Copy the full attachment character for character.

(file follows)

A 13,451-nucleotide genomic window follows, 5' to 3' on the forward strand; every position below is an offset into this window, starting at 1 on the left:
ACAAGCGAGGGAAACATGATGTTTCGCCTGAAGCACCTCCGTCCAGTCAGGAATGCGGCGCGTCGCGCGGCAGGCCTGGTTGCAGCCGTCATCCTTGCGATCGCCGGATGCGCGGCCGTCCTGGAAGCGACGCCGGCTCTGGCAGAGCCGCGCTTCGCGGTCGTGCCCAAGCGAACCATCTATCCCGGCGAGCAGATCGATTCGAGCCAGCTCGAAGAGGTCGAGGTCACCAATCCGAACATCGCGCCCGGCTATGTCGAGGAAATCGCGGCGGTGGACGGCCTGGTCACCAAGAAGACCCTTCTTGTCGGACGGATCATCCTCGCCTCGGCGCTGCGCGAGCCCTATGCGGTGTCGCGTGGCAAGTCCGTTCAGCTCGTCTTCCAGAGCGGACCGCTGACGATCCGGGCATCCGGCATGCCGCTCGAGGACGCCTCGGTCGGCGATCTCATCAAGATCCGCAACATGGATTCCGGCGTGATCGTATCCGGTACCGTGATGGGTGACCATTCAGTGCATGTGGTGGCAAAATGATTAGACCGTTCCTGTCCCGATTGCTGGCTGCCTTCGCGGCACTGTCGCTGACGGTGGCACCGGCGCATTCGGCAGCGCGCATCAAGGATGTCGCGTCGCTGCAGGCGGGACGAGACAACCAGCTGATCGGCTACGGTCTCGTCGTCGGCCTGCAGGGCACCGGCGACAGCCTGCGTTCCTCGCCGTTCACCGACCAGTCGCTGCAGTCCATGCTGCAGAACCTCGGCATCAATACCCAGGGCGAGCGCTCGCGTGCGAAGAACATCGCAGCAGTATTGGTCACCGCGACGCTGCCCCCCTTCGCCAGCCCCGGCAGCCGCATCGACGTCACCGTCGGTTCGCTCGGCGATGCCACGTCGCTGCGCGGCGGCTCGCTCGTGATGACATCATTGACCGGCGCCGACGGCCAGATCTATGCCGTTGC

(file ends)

A 13,451-nucleotide genomic window follows, 5' to 3' on the forward strand; every position below is an offset into this window, starting at 1 on the left:
ACAAGCGAGGGAAACATGATGTTTCGCCTGAAGCACCTCCGTCCAGTCAGGAATGCGGCGCGTCGCGCGGCAGGCCTGGTTGCAGCCGTCATCCTTGCGATCGCCGGATGCGCGGCCGTCCTGGAAGCGACGCCGGCTCTGGCAGAGCCGCGCTTCGCGGTCGTGCCCAAGCGAACCATCTATCCCGGCGAGCAGATCGATTCGAGCCAGCTCGAAGAGGTCGAGGTCACCAATCCGAACATCGCGCCCGGCTATGTCGAGGAAATCGCGGCGGTGGACGGCCTGGTCACCAAGAAGACCCTTCTTGTCGGACGGATCATCCTCGCCTCGGCGCTGCGCGAGCCCTATGCGGTGTCGCGTGGCAAGTCCGTTCAGCTCGTCTTCCAGAGCGGACCGCTGACGATCCGGGCATCCGGCATGCCGCTCGAGGACGCCTCGGTCGGCGATCTCATCAAGATCCGCAACATGGATTCCGGCGTGATCGTATCCGGTACCGTGATGGGTGACCATTCAGTGCATGTGGTGGCAAAATGATTAGACCGTTCCTGTCCCGATTGCTGGCTGCCTTCGCGGCACTGTCGCTGACGGTGGCACCGGCGCATTCGGCAGCGCGCATCAAGGATGTCGCGTCGCTGCAGGCGGGACGAGACAACCAGCTGATCGGCTACGGTCTCGTCGTCGGCCTGCAGGGCACCGGCGACAGCCTGCGTTCCTCGCCGTTCACCGACCAGTCGCTGCAGTCCATGCTGCAGAACCTCGGCATCAATACCCAGGGCGAGCGCTCGCGTGCGAAGAACATCGCAGCAGTATTGGTCACCGCGACGCTGCCCCCCTTCGCCAGCCCCGGCAGCCGCATCGACGTCACCGTCGGTTCGCTCGGCGATGCCACGTCGCTGCGCGGCGGCTCGCTCGTGATGACATCATTGACCGGCGCCGACGGCCAGATCTATGCCGTTGC